author = "Wagner, {G{\"u}nter P.} and Manfred Laubichler",
year = "2004",
month = "1",
day = "15",
language = "English (US)",
volume = "302",
pages = "92--102",
journal = "Journal of Experimental Zoology Part B: Molecular and Developmental Evolution",
issn = "1552-5007",
publisher = "John Wiley and Sons Inc.",
number = "1",

}

TY - JOUR

T1 - Rupert Riedl and the Re-Synthesis of Evolutionary and Developmental Biology

T2 - Body Plans and Evolvability

AU - Wagner, Günter P.

AU - Laubichler, Manfred

PY - 2004/1/15

Y1 - 2004/1/15

N2 - This paper reviews the scientific career of Rupert Riedl and his contributions to evolutionary biology. Rupert Riedl, a native of Vienna, Austria, began his career as a marine biologist who made important contributions to the systematics and anatomy of major invertebrate groups, as well as to marine ecology. When he assumed a professorship at the University of North Carolina in 1968, the predominant thinking in evolutionary biology focused on population genetics, to the virtual exclusion of most of the rest of biology. In this atmosphere Riedl developed his "systems theory" of evolution, which emphasizes the role of functional and developmental integration in limiting and enabling adaptive evolution by natural selection. The main objective of this theory is to account for the observed patterns of morphological evolution, such as the conservation of body plans. In contrast to other "alternative" theories of evolution, Riedl never denied the importance of natural selection as the driving force of evolution, but thought it necessary to contextualize natural selection with the organismal boundary conditions of adaptation. In Riedl's view development is the most important factor besides natural selection in shaping the pattern and processes of morphological evolution.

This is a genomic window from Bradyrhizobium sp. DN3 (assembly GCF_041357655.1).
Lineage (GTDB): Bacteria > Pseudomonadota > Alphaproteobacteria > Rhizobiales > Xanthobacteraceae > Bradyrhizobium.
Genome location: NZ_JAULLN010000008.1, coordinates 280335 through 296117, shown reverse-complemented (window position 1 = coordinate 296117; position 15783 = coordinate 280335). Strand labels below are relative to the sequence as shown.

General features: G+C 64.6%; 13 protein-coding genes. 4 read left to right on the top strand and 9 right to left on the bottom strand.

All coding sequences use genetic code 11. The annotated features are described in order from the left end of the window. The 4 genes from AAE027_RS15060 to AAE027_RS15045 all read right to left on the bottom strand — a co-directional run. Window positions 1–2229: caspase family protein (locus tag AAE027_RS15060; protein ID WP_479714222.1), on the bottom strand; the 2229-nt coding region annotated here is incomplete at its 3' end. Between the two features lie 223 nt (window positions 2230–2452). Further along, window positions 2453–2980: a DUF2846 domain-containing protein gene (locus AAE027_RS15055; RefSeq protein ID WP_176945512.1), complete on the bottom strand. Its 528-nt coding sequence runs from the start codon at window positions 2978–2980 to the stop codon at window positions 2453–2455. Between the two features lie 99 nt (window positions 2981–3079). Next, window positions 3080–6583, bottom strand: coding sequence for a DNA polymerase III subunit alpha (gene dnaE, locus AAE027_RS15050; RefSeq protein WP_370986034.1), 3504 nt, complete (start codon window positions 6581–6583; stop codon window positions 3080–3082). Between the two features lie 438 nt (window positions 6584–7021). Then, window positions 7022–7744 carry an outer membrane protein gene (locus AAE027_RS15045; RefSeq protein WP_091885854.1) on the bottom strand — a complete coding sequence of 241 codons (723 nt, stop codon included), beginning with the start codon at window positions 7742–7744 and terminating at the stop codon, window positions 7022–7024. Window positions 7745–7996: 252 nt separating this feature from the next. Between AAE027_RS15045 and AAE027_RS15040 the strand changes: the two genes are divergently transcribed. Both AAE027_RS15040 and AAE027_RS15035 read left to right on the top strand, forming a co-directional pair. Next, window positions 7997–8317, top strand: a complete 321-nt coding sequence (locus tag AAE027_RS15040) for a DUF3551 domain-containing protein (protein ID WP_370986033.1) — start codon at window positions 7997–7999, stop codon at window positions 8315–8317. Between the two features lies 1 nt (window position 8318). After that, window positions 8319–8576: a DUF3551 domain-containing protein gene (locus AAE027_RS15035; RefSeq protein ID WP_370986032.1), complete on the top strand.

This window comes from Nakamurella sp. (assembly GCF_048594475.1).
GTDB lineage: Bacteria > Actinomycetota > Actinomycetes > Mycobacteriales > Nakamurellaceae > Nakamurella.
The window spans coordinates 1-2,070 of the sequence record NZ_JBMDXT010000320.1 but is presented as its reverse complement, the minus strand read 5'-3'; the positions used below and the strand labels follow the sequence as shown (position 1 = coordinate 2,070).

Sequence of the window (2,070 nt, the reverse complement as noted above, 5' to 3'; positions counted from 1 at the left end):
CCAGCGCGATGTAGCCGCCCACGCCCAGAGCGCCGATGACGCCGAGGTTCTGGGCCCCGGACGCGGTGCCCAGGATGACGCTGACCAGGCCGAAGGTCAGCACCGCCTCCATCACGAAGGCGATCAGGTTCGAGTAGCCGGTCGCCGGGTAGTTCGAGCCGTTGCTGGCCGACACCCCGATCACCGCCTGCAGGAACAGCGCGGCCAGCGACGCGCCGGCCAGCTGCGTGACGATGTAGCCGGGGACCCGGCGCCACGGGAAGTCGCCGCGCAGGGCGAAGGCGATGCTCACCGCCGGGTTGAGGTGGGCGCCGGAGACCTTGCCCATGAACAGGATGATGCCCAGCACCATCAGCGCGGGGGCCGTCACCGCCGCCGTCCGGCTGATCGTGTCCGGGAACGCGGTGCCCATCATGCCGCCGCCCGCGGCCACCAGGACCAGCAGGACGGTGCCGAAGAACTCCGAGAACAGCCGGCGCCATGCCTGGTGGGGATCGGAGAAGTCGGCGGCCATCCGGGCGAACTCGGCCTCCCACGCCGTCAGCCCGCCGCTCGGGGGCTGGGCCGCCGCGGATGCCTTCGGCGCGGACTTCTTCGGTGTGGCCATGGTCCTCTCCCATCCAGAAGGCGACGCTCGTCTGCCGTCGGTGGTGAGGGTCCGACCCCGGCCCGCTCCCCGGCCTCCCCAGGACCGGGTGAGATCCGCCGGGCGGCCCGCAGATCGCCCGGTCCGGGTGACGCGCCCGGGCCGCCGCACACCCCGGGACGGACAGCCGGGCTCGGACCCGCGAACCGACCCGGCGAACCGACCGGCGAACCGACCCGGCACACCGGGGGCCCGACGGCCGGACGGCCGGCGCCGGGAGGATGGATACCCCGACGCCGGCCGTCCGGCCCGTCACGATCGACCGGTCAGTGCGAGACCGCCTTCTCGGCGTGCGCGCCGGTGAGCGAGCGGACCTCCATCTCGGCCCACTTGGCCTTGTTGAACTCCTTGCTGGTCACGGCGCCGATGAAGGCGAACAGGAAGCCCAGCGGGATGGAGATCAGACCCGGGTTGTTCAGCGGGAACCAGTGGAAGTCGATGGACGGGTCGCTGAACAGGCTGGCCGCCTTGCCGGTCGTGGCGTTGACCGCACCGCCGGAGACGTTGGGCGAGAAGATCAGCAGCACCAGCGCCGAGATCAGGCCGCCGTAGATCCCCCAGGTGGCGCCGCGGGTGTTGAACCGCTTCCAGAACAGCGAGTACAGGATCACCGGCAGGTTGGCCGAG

AB - This paper reviews the scientific career of Rupert Riedl and his contributions to evolutionary biology. Rupert Riedl, a native of Vienna, Austria, began his career as a marine biologist who made important contributions to the systematics and anatomy of major invertebrate groups, as well as to marine ecology. When he assumed a professorship at the University of North Carolina in 1968, the predominant thinking in evolutionary biology focused on population genetics, to the virtual exclusion of most of the rest of biology. In this atmosphere Riedl developed his "systems theory" of evolution, which emphasizes the role of functional and developmental integration in limiting and enabling adaptive evolution by natural selection. The main objective of this theory is to account for the observed patterns of morphological evolution, such as the conservation of body plans. In contrast to other "alternative" theories of evolution, Riedl never denied the importance of natural selection as the driving force of evolution, but thought it necessary to contextualize natural selection with the organismal boundary conditions of adaptation. In Riedl's view development is the most important factor besides natural selection in shaping the pattern and processes of morphological evolution.

UR - http://www.scopus.com/inward/record.url?scp=1242344203&partnerID=8YFLogxK

UR - http://www.scopus.com/inward/citedby.url?scp=1242344203&partnerID=8YFLogxK

M3 - Article

VL - 302

SP - 92

EP - 102

JO - Journal of Experimental Zoology Part B: Molecular and Developmental Evolution

JF - Journal of Experimental Zoology Part B: Molecular and Developmental Evolution

SN - 1552-5007

IS - 1

ER -